[Rob Note: Since writing this column, I’ve written a novel on my cell phone (well, most of the first draft was written on an LG Envy-2, the re-writes and edits were done on a standard computer). Because I’m old school (read: old) I’m looking for a paper-and-glue publisher – if you know one that likes rock-n-roll horror, please let me know!]

reprinted courtesy of WAYNE TODAY, March 2009

American Culture Becomes Amateur Hour

My last column dealt with the Japanese literary phenomenon of cell phone novels [Rob Note – I’ll post this column next – it’s fascinating!]– novels written on cell phones and distributed directly to other cell phone users. While the cell phone novel is an interesting art form for a number of reasons, I’m concerned that it will open the floodgates, allowing a ton of amateur authors to glut the market with bad writing.

Yeah! Edit that bitch, yo!

This is a poor attitude, I know. Not everybody who wants to write needs to be a “trained professional” such as myself (a journalism degree and two decades working as a writer/editor – thank you, thank you very much). Everybody should be encouraged to put their thoughts and feelings into words, regardless of their skill level. Writing can be a powerful and therapeutic tool for personal growth and development. That’s all good.

It’s the sharing that I have problem with. It’s too easy to share stuff in this modern, techno-funky society, and people are too quick to do it. But this is only a symptom of a bigger problem in today’s world —  the abolishment of the tier system, the idea that you have to earn your way through certain levels of achievement before you can be considered “good” at something.

The 10,000 Hours

Since we’re talking about writing I’ll stick to that medium as an example. Back in the day, a writer would write something (on a typewriter or longhand) and show it to an editor or agent. If the editor/agent thought it was good they’d shop it around to a publisher. If the publisher liked it they’d print it and distribute it. And if the public liked it (and bought enough to make the publisher some money) then the writer would get a chance to publish another story.

The point is that a writer had to show their work to other people – people who knew the business of writing – and get their approval before their work saw print. In editorial terms it’s called, weeding through the “slush pile,” the stack of unsolicited manuscripts submitted by new writers. Only one of every ten manuscripts will be good enough to read to completion; only one in a hundred will be something worth publishing.

But now, thanks to blogs and self-publishing houses and cell phone novels, anybody can write anything and share it with everybody instantly. It’s all become one giant slush pile and it’s every man for himself (or herself) sifting out the good writing from bad.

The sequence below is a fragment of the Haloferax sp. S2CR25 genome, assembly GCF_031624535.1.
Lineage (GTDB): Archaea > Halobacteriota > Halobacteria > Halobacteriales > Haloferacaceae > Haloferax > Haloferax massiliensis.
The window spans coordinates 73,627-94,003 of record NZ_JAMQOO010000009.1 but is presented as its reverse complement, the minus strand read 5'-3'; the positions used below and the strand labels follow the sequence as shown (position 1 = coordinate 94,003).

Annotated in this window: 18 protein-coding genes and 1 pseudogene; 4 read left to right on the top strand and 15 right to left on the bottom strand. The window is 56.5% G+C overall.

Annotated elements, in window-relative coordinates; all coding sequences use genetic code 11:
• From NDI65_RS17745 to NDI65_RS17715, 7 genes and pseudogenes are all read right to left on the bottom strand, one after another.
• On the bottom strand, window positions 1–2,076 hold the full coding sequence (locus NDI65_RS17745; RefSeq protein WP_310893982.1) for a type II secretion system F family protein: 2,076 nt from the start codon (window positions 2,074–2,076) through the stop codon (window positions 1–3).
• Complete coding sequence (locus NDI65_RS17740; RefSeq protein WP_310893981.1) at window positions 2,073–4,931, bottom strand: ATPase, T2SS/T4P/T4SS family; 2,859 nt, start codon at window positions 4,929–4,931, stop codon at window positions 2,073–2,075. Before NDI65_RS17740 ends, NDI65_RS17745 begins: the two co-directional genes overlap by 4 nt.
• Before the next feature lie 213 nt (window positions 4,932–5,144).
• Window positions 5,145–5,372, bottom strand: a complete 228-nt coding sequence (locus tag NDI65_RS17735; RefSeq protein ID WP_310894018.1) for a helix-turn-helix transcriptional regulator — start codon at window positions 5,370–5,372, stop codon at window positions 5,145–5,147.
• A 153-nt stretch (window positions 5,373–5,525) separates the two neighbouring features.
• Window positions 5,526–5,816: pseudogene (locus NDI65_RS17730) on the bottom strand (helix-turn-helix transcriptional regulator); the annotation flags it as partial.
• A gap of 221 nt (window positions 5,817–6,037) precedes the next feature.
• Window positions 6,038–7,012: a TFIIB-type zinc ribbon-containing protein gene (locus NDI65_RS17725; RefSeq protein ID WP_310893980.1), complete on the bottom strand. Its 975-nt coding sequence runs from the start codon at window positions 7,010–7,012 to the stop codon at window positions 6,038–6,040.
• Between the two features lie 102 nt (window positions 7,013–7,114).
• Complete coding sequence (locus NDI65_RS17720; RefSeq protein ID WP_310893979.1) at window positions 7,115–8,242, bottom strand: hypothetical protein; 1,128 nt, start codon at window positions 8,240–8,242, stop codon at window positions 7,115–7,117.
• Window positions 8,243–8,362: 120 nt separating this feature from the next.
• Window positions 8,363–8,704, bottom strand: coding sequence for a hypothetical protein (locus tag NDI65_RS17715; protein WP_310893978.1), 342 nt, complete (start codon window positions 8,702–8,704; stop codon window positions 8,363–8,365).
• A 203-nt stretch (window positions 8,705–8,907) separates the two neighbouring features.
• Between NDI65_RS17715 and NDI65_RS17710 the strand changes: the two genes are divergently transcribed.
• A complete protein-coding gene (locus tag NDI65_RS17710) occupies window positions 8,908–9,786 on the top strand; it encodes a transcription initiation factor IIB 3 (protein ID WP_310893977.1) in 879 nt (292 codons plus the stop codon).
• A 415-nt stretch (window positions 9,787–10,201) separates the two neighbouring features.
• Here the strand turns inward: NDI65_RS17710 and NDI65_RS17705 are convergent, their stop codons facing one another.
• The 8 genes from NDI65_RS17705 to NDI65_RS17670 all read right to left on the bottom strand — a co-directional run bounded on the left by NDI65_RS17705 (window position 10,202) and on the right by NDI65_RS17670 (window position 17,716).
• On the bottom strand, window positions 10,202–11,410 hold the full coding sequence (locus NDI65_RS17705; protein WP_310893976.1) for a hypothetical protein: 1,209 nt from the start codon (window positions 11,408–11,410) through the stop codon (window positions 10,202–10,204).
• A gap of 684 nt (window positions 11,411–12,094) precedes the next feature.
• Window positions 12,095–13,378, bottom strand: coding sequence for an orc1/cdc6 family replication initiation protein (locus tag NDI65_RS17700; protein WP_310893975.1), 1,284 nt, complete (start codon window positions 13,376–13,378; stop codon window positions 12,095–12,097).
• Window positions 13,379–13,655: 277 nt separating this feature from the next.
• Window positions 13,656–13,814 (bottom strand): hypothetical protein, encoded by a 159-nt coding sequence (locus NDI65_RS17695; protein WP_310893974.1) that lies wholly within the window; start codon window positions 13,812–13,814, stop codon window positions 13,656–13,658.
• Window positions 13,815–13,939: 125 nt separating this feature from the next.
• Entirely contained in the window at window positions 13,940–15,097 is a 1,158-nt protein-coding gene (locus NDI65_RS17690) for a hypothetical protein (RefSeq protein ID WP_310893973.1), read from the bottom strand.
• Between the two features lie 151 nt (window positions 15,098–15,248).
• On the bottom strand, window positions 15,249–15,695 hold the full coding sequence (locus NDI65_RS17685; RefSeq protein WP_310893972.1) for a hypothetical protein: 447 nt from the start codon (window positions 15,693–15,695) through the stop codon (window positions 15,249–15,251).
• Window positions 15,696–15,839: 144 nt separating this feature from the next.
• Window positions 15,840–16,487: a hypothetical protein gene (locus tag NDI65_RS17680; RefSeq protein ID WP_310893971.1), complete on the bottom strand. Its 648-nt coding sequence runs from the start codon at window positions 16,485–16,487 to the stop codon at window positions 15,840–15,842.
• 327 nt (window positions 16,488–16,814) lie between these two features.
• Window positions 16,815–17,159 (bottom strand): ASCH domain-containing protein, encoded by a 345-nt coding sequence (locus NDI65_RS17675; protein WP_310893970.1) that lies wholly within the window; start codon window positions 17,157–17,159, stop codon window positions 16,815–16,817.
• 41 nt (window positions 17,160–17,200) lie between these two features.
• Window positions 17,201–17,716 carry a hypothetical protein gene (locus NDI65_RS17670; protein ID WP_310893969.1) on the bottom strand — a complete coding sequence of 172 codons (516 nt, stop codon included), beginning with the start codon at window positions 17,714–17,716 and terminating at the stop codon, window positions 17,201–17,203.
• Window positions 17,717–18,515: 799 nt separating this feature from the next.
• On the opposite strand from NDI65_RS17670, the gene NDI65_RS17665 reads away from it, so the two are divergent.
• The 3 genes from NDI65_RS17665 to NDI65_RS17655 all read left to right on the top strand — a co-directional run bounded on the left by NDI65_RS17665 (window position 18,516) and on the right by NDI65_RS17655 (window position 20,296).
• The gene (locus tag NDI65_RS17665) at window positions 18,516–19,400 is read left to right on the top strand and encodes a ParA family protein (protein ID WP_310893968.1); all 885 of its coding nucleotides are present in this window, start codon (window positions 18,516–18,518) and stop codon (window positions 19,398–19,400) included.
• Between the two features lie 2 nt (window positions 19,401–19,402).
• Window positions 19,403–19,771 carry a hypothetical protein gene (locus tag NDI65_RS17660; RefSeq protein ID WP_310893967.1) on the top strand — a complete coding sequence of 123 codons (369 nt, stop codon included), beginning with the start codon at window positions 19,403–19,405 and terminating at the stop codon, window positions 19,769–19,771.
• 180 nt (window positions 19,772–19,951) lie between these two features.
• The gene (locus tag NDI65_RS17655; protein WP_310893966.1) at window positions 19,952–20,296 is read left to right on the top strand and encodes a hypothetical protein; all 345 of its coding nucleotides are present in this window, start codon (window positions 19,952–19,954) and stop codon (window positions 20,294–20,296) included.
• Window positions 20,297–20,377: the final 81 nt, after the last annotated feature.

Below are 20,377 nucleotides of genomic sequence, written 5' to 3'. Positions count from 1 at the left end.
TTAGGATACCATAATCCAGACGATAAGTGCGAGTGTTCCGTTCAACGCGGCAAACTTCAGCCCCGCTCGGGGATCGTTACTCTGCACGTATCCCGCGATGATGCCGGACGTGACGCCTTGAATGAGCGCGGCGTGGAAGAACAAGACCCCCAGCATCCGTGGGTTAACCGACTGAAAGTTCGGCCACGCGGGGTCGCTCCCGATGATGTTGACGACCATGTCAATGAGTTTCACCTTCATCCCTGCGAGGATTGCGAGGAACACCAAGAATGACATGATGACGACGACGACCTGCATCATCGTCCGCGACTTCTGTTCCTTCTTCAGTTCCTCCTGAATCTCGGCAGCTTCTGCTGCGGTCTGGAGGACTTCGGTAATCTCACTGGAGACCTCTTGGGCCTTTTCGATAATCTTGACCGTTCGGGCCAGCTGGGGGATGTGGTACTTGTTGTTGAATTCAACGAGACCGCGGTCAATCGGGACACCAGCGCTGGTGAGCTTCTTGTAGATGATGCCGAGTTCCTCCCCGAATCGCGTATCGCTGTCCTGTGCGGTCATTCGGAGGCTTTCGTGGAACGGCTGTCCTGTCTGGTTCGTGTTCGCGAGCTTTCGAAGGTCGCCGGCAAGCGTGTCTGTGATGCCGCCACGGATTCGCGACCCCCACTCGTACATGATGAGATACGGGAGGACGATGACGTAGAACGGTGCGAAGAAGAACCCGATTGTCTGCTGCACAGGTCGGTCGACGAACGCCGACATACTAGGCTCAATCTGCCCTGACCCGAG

Bad writing overwhelms us and, as a result, we start excepting sub-par compositions as the norm. Average becomes the new good and our standards slip to a point where…well, to a point where recycled “teen confessional” trash tapped out on a cell phone can become a bestseller (in Japan, at least). A novel that was a “decent read” 50 years ago would be hailed as a “literary achievement” by today’s diminished standards.

Great … good …  good enough 

The same goes for the music business. Once upon a time, musicians had to tour extensively and get a record label to back them in order to get their music out to people. Now you can record a professional sounding album in your living room with a laptop and distribute it directly through the Internet using the same web services that big acts like U2 and Madonna use. The playing field has been leveled for artists everywhere.

While this freedom to easily distribute your work is liberating as an artist, it’s also resulting it a lot of really lousy product flooding the marketplace. Would Pablo Picasso be as passionate about his art if he knew his work would sit on the same shelf alongside every other knucklehead who ever picked up a paintbrush? Would the genius of his work even be recognized there among the mediocre masses?

This erosion of quality goes across the board in arts and entertainment but it doesn’t stop there. Standards have dropped in manufacturing and service industries, too. Are customer service people (receptionists, repair staff, sales clerks) nicer than they used to be? Are the products you buy built better and more durable? No and no.

So, in today amateur hour world, who is going to elevate the good stuff and toss out the bad? Ultimately, the decision lies in your hands. Hopefully you’ll decide you still want a skilled professional to help you wade through the slush pile of product. You’ll seek out the opinion of critical journalists. You’ll demand better writing and support the work of talented wordsmiths.

I’ll keep my fingers crossed and hope you won’t see my last two columns for what they really are – a thinly veiled plea to keep my job.

-30-

Originally published in Wayne TODAY, March 2009.

[Update August 2013 : I bought myself a little time, but not enough. I was laid off, along with half -a-dozen other magazine employees, back in November 2012. Now I’m a self-pubber, blogger, and certified asshole.]